|une minorité des représentants||a minority of the representatives|
In language, it is often important to be able to compare quantities, either explicitly or implicitly, either from one quantity to another, or from some quantity to a point of comparison, as the following table illustrates:
|la plupart des tables||most of the tables|
|beaucoup plus de tables||many more tables|
|plus de tables||more tables|
|plus de vin||more wine|
|autant de livres||as many books|
|autant de vin||as much wine|
|moins de livres||fewer books|
|beaucoup moins de livres||many fewer books|
|moins de vin||less wine|
As you can see, the important words to retain in dealing with relative quantities are plus, autant and moins.
Think about English sentences like Here is the book./There is the book. In this context, here means that the book is close to the speaker, whereas there means that the book is farther away. French has similar devices based on the forms voici and voilà, as in Voici le livre ('Here is the book') and Voilà le livre ('There is the book').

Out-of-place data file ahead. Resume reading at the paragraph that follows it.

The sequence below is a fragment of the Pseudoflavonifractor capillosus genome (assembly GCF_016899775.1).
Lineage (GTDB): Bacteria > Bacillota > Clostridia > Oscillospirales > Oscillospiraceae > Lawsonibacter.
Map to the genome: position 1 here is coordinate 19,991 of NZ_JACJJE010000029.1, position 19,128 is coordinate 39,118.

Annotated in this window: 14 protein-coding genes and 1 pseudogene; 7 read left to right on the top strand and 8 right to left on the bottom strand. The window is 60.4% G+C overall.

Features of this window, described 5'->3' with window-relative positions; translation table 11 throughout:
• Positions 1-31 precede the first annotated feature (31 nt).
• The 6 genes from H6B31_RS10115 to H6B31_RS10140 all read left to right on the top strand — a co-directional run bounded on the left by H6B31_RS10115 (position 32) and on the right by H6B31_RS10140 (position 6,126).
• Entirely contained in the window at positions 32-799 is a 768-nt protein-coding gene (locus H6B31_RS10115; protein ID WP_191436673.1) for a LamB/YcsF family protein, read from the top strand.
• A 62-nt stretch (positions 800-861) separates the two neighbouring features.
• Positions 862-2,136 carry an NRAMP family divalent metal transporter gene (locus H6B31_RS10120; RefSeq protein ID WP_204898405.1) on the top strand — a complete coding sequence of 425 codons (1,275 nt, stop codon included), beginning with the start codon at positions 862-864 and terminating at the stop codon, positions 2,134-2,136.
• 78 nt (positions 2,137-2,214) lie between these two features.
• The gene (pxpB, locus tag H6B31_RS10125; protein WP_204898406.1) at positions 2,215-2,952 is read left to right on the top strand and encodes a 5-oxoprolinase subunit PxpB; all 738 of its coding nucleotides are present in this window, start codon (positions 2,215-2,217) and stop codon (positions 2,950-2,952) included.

In the case of noun phrases, French can append the forms -ci and -là combined with ce, cette, ces to the noun to show proximity and distance from the speaker, as the following examples show. Mouse over the forms to see the meaning in each case.
As we noted in the last module, reading is invaluable in learning the more subtle elements of a language. Spend some time reading the following passages. Look in particular for determiners, nouns and noun phrases. You won't recognize everything, but treat these texts as puzzles to be solved. Once you feel that you've got as far as you can, mouse over the line which reads Translation to see the text in English and compare the two.
A short passage of literary criticism by Claude Martin and Vincent Nadeau